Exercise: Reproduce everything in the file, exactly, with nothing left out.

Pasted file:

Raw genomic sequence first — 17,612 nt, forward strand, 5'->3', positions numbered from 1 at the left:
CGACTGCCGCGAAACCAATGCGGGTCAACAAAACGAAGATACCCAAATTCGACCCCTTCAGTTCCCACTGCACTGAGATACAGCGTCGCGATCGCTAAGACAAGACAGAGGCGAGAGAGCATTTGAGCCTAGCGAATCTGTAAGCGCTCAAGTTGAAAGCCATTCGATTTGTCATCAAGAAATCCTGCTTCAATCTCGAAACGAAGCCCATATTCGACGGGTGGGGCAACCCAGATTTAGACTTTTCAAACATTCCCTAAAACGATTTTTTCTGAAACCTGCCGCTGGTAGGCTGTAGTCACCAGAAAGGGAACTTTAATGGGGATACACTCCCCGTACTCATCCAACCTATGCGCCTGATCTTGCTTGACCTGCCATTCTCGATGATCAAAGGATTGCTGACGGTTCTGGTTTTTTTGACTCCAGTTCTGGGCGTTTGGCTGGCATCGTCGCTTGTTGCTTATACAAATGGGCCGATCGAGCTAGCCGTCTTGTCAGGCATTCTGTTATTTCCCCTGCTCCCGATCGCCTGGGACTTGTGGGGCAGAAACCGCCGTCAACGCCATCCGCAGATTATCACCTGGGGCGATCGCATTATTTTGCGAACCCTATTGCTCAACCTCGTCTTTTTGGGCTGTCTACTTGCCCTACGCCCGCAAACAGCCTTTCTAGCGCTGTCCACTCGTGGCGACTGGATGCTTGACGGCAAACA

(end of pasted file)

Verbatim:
Raw genomic sequence first — 17,612 nt, forward strand, 5'->3', positions numbered from 1 at the left:
CGACTGCCGCGAAACCAATGCGGGTCAACAAAACGAAGATACCCAAATTCGACCCCTTCAGTTCCCACTGCACTGAGATACAGCGTCGCGATCGCTAAGACAAGACAGAGGCGAGAGAGCATTTGAGCCTAGCGAATCTGTAAGCGCTCAAGTTGAAAGCCATTCGATTTGTCATCAAGAAATCCTGCTTCAATCTCGAAACGAAGCCCATATTCGACGGGTGGGGCAACCCAGATTTAGACTTTTCAAACATTCCCTAAAACGATTTTTTCTGAAACCTGCCGCTGGTAGGCTGTAGTCACCAGAAAGGGAACTTTAATGGGGATACACTCCCCGTACTCATCCAACCTATGCGCCTGATCTTGCTTGACCTGCCATTCTCGATGATCAAAGGATTGCTGACGGTTCTGGTTTTTTTGACTCCAGTTCTGGGCGTTTGGCTGGCATCGTCGCTTGTTGCTTATACAAATGGGCCGATCGAGCTAGCCGTCTTGTCAGGCATTCTGTTATTTCCCCTGCTCCCGATCGCCTGGGACTTGTGGGGCAGAAACCGCCGTCAACGCCATCCGCAGATTATCACCTGGGGCGATCGCATTATTTTGCGAACCCTATTGCTCAACCTCGTCTTTTTGGGCTGTCTACTTGCCCTACGCCCGCAAACAGCCTTTCTAGCGCTGTCCACTCGTGGCGACTGGATGCTTGACGGCAAACA